Your writing must be dynamic, interesting, informative, entertaining and memorable. Your content should have a solid introduction, a meaty middle and a satisfying end.

And applying every copy tip we’ve described so far should help you achieve that.

The original trilogy of Star Wars films between 1977 and 1983 had great storytelling at their core.

There was a clear character arc for each of the main protagonists (Luke Skywalker, Princess Leia, Han Solo and Darth Vader) with compelling plot twists for all of them – and most pointedly for the hero Luke Skywalker and the villain Darth Vader (who – spoiler alert – turned out to be son and father respectively).

The final three films in the nine-part series (The Force Awakens, The Last Jedi and The Rise of Skywalker) are – by contrast – an incoherent, nonsensical, confusing mess of bad storytelling.

Just ask Star Wars creator George Lucas’s wife, who edited the first film in 1977 and actually won an Oscar for her work. She knows the difference.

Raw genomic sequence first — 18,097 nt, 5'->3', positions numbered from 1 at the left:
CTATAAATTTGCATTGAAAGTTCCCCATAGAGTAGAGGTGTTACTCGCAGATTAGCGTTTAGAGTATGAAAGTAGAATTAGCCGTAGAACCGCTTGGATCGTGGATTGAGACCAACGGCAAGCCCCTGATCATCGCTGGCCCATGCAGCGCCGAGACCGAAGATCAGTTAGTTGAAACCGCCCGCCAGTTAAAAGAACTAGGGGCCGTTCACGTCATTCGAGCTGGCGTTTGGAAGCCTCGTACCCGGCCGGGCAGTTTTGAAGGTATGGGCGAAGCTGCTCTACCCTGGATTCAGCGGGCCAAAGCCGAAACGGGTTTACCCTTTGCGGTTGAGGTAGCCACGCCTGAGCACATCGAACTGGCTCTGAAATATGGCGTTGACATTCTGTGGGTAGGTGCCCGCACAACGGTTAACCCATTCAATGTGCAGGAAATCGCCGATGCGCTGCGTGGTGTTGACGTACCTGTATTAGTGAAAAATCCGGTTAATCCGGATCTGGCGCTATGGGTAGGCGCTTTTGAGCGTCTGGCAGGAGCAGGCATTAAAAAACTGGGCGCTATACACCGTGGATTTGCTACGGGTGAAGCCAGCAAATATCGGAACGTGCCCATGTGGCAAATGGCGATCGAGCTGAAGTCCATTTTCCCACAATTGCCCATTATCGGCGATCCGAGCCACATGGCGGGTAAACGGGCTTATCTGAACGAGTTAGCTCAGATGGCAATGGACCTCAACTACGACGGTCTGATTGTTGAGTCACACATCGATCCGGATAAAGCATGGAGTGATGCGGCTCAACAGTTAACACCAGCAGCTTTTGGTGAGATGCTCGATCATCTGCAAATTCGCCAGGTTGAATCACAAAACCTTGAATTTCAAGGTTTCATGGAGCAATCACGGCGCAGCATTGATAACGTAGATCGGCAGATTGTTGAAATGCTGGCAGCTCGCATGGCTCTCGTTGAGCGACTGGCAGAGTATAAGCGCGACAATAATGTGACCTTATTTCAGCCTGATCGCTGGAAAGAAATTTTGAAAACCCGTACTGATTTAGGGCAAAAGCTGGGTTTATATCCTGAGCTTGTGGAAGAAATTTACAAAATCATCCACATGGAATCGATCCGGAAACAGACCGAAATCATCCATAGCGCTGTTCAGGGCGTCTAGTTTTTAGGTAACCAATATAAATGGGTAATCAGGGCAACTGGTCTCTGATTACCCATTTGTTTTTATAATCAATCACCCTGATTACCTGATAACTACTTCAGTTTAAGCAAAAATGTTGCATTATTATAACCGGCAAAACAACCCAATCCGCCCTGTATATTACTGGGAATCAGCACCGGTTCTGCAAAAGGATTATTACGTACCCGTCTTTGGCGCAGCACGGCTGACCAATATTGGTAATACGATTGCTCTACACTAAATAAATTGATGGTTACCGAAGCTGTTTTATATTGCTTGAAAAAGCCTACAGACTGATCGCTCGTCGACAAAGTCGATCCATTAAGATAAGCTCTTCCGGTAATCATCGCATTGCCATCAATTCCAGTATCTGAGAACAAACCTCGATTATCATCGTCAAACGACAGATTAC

However, bad storytelling can sometimes be good. Take, for example, this scene from Bruce Almighty (below), where Jim Carrey’s deliberately rubbish copywriting is transformed into pure comedy gold.

Ok, so Harrison Ford might not have been completely correct when he told Star Wars creator, George Lucas: “you can type this sh*t, but you sure can’t say it”.

But if this clip above demonstrates anything, it’s that “move your mouth when you’re typing!” is still pretty good advice – even if you look like an idiot while you’re doing it.

That’s all, folks. Thanks for watching and reading – and happy voice-over hiring.

If you liked this article, please share it via the social media buttons below. A credit and a thank you to the author are always appreciated.

 

Further reading

How To Hire A UK Voiceover Artist – Chas Rowe

Five Keys to A Successful Voiceover Project – Chas Rowe

Rates guidance

UK Voiceover Rate Guide

 

About the author

Chas Rowe is a UK voice-over artist, writer, former radio journalist and newsreader, and an advocate for best practice in professional voice-over production and hiring. 

He holds degrees in French and German, Film & Television Studies and Multimedia Journalism. 

To hire Chas for your next voice-over project, please email: [email protected]

 

© Copyright Chas Rowe 2022